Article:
On the 4th Tuesday of each month, we share what we’re reading. Here’s what I’ve been into.
[My review here] Sad at times, but a very interesting story of Ian being raised by an alcoholic dad who also worked for the CIA. As I near the end of the book, I’m seeing how Jesus will have the biggest influence of all in his life.
Because I absolutely loved his book 52 Lies Heard in Church Every Sunday, I’m dipping back to an older book of his, also good, on how we need to drop the legalism and accept the free gift of God’s grace.
“For a long time I thought that to experience success in my Christian life, I had to work harder. But I discovered that the key to enjoying success is not strenuous work, but spiritual rest.” – Steve McVey
When Jesus was on earth, he was rejected in many towns. But one place we never read of his rejection was in the town of Bethany, home to Mary, Martha, and Lazarus. Viola centers his book around events in that town, drawing in principles for us as well to love more and struggle less.
I’m a little scared of this novel—the font is tiny and yet it’s still over 1,000 pages. I’m 50 pages in and so far, so good. I’ll stick with it for now (unless you overwhelmingly tell me it’s a waste of time!), even though I have no idea what it’s supposed to be about (and no, I didn’t see the movie or even previews for the movie).
Still working through the life of Jesus in this book. I’m up to his last days before the crucifixion. It includes some helpful historical information that I wasn’t aware of as well as spiritual insights from the author.
“Jesus recognized the promise as genuine. So he replied, “Salvation has come to this home today” (Luke 19:9). It wasn’t Zacchaeus’ vow that produced salvation. It was salvation that produced the vow. Contact with Jesus changed the tax collector. The tin man found a heart.” – Stephen M. Miller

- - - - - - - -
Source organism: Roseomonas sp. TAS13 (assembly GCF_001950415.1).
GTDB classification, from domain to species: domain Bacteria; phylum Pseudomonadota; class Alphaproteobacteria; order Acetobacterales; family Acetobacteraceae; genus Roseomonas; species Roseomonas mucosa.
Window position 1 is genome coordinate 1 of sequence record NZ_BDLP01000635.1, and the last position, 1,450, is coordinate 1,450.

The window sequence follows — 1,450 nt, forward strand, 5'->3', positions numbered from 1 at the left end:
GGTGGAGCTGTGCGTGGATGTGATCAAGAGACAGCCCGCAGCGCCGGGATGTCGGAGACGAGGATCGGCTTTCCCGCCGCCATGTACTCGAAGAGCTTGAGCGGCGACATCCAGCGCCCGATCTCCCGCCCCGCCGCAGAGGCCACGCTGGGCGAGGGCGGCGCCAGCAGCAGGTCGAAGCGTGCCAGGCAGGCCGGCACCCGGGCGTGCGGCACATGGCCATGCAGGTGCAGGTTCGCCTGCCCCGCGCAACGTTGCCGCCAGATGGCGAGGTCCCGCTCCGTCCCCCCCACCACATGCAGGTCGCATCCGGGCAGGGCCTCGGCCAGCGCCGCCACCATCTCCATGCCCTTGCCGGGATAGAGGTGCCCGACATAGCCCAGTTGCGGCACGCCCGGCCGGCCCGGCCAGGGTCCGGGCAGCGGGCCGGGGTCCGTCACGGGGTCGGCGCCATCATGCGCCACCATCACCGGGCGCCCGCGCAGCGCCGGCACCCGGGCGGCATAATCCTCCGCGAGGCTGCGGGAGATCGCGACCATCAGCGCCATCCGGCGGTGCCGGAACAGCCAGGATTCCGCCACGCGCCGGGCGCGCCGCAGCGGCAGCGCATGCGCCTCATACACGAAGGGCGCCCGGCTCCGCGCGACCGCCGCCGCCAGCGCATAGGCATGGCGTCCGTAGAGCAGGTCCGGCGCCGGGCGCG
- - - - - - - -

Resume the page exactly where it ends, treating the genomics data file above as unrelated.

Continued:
Finished from June’s nightstand
[My review here] Mixed feelings about this one. It’s a dialogue between the two authors—a 72-year-old priest and a 37-year-old mentor to homeless youth (among other things), centering around their own lives and their work in “sacred activism.” It has value, but you have to weed through a lot of words to uncover it. (Available to the public on September 3, so hopefully it’ll get some tighter editing before the final printing.)
It’s small but full of stories and excellent commentary on how Christianity isn’t always the clean, neat progression of growth that we’d like it to be. (Sometimes I just like the feel of a book in my hands, too; this was one of those.)
A sweet story by a fellow-blogger. The story is about an Olympic cyclist turned priest and his mission in the world, including his romance with a non-believing American student. It is a novel including faith, but it doesn’t preach at you. I enjoyed it.
Love this one! Taylor is refreshingly honest but also purposeful in the stories she shares about her journey to becoming a “successful” Episcopal priest and then her decision a few years later to step down from it.
“I was neither as good as I hoped I might be nor as bad as I feared. I was simply another of God’s beggars, grateful to have found my way into the pool.” – Barbara Brown Taylor
So interesting! I don’t plan on becoming a human lie detector, but this information was very enlightening. Here are a few of the obstacles that make us gullible to believing lies: the belief that people will not lie to you; reliance on behavioral myths; complexities of communication; and our inescapable biases.
One of my favorite authors on one of my favorite subjects. A short, easy-to-read book that will inspire you to pray more often and more sincerely.
“Quiet, deep breath after any prayer is another form of Amen.” – Anne Lamott
Yes, it is paperless itself—I read it on my Kindle—and it’s practical. It encourages you to rely on Evernote (I do, more and more), Google Calendar, and Remember the Milk (I need to learn it). I’m all about digital and using the cloud, and so is this book. A useful resource.
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What’s a good book you are reading now or recently finished?
- Don’t be invisible
- It’s a high touch position